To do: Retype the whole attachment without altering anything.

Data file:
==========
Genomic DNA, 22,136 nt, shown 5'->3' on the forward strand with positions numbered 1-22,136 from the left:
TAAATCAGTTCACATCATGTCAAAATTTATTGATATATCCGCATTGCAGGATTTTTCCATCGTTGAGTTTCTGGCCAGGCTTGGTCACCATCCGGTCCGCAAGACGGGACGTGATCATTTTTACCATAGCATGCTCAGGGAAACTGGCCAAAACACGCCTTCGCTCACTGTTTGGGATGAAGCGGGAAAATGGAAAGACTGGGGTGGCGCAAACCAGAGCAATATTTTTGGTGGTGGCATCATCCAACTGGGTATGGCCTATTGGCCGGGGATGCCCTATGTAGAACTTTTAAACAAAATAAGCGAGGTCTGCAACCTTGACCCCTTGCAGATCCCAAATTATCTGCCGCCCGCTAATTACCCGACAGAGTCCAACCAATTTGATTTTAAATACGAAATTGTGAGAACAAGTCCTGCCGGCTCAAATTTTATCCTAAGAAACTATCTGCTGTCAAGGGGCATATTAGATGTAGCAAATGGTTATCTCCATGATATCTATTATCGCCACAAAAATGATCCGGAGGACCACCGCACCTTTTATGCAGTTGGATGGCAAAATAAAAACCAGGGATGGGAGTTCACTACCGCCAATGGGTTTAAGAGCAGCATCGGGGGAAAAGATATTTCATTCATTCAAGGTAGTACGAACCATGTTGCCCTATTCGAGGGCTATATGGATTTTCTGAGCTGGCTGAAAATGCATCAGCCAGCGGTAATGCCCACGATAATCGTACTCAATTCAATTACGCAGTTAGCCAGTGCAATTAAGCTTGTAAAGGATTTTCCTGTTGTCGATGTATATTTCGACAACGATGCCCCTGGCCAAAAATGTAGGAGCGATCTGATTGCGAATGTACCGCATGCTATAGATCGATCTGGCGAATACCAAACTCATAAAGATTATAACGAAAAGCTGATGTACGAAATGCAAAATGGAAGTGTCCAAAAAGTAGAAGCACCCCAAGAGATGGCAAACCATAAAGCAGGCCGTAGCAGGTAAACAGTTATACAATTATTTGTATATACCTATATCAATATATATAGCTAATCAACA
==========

Genomic DNA, 22,136 nt, shown 5'->3' on the forward strand with positions numbered 1-22,136 from the left:
TAAATCAGTTCACATCATGTCAAAATTTATTGATATATCCGCATTGCAGGATTTTTCCATCGTTGAGTTTCTGGCCAGGCTTGGTCACCATCCGGTCCGCAAGACGGGACGTGATCATTTTTACCATAGCATGCTCAGGGAAACTGGCCAAAACACGCCTTCGCTCACTGTTTGGGATGAAGCGGGAAAATGGAAAGACTGGGGTGGCGCAAACCAGAGCAATATTTTTGGTGGTGGCATCATCCAACTGGGTATGGCCTATTGGCCGGGGATGCCCTATGTAGAACTTTTAAACAAAATAAGCGAGGTCTGCAACCTTGACCCCTTGCAGATCCCAAATTATCTGCCGCCCGCTAATTACCCGACAGAGTCCAACCAATTTGATTTTAAATACGAAATTGTGAGAACAAGTCCTGCCGGCTCAAATTTTATCCTAAGAAACTATCTGCTGTCAAGGGGCATATTAGATGTAGCAAATGGTTATCTCCATGATATCTATTATCGCCACAAAAATGATCCGGAGGACCACCGCACCTTTTATGCAGTTGGATGGCAAAATAAAAACCAGGGATGGGAGTTCACTACCGCCAATGGGTTTAAGAGCAGCATCGGGGGAAAAGATATTTCATTCATTCAAGGTAGTACGAACCATGTTGCCCTATTCGAGGGCTATATGGATTTTCTGAGCTGGCTGAAAATGCATCAGCCAGCGGTAATGCCCACGATAATCGTACTCAATTCAATTACGCAGTTAGCCAGTGCAATTAAGCTTGTAAAGGATTTTCCTGTTGTCGATGTATATTTCGACAACGATGCCCCTGGCCAAAAATGTAGGAGCGATCTGATTGCGAATGTACCGCATGCTATAGATCGATCTGGCGAATACCAAACTCATAAAGATTATAACGAAAAGCTGATGTACGAAATGCAAAATGGAAGTGTCCAAAAAGTAGAAGCACCCCAAGAGATGGCAAACCATAAAGCAGGCCGTAGCAGGTAAACAGTTATACAATTATTTGTATATACCTATATCAATATATATAGCTAATCAACA